A coding mastermind in the making

Massive congratulations to Jacques Amsel in Grade 10 – he placed 6th (bronze award) in South Africa at the 2020 SA Programming Olympiad finals!
DSK journalist, Imaan Asmal, interviewed Jacques on his success:

As the Editor-in-Chief for the DSK Journalism Society, I had the pleasure of conducting an informal interview with Jacques Amsel, our 2020 Programming Olympiad medallist. Congratulations Jacques! We’re all immensely proud of you.

What prestigious prize have you recently won?
I won the Bronze award in the South African Programming Olympiad (i.e. the top 6)

Could you explain exactly what this prize is about for those of us who are not familiar with computer technology?
The South African Programming Olympiad (SAPO) is a competition for teenagers in high school to compete in competitive programming. Competitive programming mostly involves creating algorithms to answer problems and less input/output work than traditional programming.

How many other students were you competing against?
I’m not sure about the total number of participants in the first round, but the final round consisted of 13 people.

How did you feel before sitting down to tackle the Olympiad?
I’ve participated before so I knew mostly what to expect but I was still nervous.

What was your reaction when you heard the results?
I was surprised because I expected to do worse than some of the other competitors who beat me last year.

Is there anyone in else in your family who has a talent for computer programming?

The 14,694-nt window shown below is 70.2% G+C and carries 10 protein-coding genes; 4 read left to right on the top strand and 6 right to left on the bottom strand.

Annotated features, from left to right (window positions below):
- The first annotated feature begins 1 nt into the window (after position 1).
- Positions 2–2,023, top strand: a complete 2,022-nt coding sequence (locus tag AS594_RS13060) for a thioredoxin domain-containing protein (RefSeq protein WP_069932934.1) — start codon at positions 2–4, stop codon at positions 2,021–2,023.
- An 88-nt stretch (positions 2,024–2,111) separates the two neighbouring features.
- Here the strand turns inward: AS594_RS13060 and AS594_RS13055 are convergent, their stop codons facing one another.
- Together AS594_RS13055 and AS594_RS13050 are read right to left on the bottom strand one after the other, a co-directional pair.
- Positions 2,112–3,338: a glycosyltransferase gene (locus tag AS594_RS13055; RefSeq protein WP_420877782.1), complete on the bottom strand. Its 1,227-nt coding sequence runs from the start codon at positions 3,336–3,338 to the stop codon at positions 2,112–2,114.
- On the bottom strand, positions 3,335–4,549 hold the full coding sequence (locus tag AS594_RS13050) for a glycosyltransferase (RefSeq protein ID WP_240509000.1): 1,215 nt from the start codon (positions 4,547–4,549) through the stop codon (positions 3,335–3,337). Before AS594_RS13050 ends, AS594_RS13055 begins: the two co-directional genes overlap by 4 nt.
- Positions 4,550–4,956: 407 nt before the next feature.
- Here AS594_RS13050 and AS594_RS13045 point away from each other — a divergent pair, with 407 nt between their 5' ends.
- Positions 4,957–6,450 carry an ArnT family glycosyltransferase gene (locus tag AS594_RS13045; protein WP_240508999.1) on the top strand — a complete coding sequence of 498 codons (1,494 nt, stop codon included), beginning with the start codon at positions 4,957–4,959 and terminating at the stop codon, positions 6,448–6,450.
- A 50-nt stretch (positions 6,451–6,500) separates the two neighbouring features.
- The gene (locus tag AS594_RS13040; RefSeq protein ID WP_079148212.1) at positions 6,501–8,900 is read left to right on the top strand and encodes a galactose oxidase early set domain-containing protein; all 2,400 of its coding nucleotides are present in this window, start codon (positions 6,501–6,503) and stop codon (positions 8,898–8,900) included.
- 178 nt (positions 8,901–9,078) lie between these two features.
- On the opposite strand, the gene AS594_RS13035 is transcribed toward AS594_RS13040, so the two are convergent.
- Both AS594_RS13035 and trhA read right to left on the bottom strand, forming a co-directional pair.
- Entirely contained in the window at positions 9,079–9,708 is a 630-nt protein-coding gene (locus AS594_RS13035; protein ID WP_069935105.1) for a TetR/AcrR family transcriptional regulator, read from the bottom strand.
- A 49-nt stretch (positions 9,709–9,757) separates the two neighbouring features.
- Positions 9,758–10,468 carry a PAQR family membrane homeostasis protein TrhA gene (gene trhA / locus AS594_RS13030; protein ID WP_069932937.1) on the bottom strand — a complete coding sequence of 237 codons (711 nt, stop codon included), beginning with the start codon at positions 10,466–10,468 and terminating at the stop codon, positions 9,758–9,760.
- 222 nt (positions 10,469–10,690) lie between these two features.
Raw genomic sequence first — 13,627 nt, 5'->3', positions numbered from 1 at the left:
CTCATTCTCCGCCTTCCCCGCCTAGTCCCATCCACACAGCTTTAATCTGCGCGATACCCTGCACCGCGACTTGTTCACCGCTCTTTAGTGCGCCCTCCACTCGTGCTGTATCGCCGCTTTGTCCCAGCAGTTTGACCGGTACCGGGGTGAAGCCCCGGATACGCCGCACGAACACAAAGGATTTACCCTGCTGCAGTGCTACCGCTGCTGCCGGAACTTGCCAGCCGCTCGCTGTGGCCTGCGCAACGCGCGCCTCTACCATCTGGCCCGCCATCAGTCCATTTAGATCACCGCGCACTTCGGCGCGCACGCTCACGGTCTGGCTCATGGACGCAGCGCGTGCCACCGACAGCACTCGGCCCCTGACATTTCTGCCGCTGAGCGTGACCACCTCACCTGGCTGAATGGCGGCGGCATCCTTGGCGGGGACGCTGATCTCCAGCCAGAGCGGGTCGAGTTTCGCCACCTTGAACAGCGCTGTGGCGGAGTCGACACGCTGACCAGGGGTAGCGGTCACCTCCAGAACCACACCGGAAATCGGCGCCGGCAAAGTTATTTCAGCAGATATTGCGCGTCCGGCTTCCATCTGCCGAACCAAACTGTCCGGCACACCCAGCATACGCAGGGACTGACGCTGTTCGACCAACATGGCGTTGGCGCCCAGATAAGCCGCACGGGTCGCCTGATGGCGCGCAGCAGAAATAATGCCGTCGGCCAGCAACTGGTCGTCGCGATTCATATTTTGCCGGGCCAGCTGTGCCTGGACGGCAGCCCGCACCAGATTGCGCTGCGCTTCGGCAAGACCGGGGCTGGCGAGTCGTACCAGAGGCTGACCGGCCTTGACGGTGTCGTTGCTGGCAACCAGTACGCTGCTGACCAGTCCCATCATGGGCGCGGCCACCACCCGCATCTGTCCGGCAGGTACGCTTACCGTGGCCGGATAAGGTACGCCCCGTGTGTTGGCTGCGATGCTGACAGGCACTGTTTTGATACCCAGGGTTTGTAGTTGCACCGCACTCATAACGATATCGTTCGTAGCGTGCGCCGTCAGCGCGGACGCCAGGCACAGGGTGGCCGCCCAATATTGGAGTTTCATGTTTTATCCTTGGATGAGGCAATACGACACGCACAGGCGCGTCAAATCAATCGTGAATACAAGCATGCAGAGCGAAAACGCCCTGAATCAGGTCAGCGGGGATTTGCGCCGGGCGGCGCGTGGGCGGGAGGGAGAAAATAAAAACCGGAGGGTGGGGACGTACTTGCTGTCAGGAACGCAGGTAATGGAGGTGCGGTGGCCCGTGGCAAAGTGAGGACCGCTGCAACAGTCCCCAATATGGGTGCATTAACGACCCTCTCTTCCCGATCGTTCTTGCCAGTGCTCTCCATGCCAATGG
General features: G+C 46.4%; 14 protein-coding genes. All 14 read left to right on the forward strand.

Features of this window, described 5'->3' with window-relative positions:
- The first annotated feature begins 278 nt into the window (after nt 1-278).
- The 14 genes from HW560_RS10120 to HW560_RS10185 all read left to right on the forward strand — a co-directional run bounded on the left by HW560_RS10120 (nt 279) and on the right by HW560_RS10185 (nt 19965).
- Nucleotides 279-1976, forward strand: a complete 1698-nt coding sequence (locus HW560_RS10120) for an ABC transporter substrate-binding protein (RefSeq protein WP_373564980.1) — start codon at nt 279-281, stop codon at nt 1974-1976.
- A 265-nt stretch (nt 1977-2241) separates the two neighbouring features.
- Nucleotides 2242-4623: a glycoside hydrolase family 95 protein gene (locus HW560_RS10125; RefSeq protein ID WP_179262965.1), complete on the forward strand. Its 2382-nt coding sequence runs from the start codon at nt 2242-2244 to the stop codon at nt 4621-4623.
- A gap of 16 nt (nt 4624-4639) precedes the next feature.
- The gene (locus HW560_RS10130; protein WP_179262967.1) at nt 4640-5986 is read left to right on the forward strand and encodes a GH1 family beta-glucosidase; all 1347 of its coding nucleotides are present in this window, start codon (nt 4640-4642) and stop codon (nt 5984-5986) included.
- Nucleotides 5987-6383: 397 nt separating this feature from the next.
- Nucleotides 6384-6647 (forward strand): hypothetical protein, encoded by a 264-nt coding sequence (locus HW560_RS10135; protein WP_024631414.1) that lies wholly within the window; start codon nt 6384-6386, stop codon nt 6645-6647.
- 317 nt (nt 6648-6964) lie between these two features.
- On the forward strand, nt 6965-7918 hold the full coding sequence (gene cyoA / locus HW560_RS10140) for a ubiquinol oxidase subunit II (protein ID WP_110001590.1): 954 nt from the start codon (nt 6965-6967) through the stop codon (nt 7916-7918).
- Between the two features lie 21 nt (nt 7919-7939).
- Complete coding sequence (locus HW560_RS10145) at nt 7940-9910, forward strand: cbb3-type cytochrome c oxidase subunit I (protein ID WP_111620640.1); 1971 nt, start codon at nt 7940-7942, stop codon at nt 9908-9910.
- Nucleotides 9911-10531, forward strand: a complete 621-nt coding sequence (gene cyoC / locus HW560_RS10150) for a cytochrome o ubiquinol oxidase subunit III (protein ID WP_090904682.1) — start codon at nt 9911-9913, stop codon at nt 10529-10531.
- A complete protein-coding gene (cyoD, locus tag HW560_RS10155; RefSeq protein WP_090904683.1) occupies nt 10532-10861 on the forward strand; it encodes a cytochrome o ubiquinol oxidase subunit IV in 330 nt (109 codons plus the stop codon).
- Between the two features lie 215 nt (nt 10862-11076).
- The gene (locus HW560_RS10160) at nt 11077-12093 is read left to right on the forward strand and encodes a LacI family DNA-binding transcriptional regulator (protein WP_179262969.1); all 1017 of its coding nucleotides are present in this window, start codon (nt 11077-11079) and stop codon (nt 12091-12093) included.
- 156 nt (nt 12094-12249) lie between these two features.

My mother teaches computer programming and robotics to school children with Club Electron (https://clubelectron.net) and my brother took part in the competition as well.

Computer programming is a unique skill. When did you first “click” with it and what is it that you like about it?
I’m not exactly sure when I actually “clicked” with programming itself, but in Grade 5 and 6, I took part in the FLL with a team of friends representing Club Electron. I was the lead programmer for one of those years – I forget which one.

Much of the world has been forced to transfer their daily lives to online technology this year of Covid-19. What are your thoughts about this?
I hope the push to “e-everything” drives meaningful progress in the IT world, but I think at the moment, it slows down the rate of learning, working, etc. because many people are not yet familiar with technology. I think working online has been less efficient than working with paper, but as people’s experience grows, I believe working with technology will become more efficient than “traditional” work.

What are your future aspirations in computer programming?
I’m not sure, I may attend university, but I don’t have solid plans yet.

What advice would you give to younger learners who would like to study computer programming?
Find a project you’re passionate about and dedicate a couple of weeks to completing that project. I think the best way to get into programming is not by following tutorials, but by trying to solve a problem.